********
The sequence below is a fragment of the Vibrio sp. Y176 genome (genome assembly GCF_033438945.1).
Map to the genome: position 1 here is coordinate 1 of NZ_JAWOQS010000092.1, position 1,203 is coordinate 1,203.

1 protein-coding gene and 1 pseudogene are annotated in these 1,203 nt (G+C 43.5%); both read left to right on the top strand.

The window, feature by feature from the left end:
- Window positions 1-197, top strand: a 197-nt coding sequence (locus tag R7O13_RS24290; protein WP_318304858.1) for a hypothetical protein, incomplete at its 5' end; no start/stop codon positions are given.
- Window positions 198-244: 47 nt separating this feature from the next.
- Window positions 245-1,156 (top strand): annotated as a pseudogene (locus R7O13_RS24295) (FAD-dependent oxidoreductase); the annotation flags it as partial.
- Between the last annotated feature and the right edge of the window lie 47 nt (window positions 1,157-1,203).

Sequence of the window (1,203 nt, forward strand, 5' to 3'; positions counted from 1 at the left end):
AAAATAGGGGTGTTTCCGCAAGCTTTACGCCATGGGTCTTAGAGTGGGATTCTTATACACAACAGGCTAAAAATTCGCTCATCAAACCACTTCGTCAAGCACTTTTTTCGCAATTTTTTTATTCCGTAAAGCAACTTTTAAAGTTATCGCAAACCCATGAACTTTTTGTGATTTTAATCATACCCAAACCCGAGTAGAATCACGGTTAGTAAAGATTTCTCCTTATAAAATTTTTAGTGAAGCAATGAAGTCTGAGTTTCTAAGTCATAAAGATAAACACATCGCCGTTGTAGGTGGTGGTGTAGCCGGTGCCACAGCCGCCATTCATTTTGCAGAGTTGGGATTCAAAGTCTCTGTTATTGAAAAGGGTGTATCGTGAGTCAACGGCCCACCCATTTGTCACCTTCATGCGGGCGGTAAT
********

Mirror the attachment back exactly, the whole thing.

The sequence below is a fragment of the Vibrio sp. Y176 genome (genome assembly GCF_033438945.1).
Map to the genome: position 1 here is coordinate 1 of NZ_JAWOQS010000092.1, position 1,203 is coordinate 1,203.

1 protein-coding gene and 1 pseudogene are annotated in these 1,203 nt (G+C 43.5%); both read left to right on the top strand.

The window, feature by feature from the left end:
- Window positions 1-197, top strand: a 197-nt coding sequence (locus tag R7O13_RS24290; protein WP_318304858.1) for a hypothetical protein, incomplete at its 5' end; no start/stop codon positions are given.
- Window positions 198-244: 47 nt separating this feature from the next.
- Window positions 245-1,156 (top strand): annotated as a pseudogene (locus R7O13_RS24295) (FAD-dependent oxidoreductase); the annotation flags it as partial.
- Between the last annotated feature and the right edge of the window lie 47 nt (window positions 1,157-1,203).

Sequence of the window (1,203 nt, forward strand, 5' to 3'; positions counted from 1 at the left end):
AAAATAGGGGTGTTTCCGCAAGCTTTACGCCATGGGTCTTAGAGTGGGATTCTTATACACAACAGGCTAAAAATTCGCTCATCAAACCACTTCGTCAAGCACTTTTTTCGCAATTTTTTTATTCCGTAAAGCAACTTTTAAAGTTATCGCAAACCCATGAACTTTTTGTGATTTTAATCATACCCAAACCCGAGTAGAATCACGGTTAGTAAAGATTTCTCCTTATAAAATTTTTAGTGAAGCAATGAAGTCTGAGTTTCTAAGTCATAAAGATAAACACATCGCCGTTGTAGGTGGTGGTGTAGCCGGTGCCACAGCCGCCATTCATTTTGCAGAGTTGGGATTCAAAGTCTCTGTTATTGAAAAGGGTGTATCGTGAGTCAACGGCCCACCCATTTGTCACCTTCATGCGGGCGGTAAT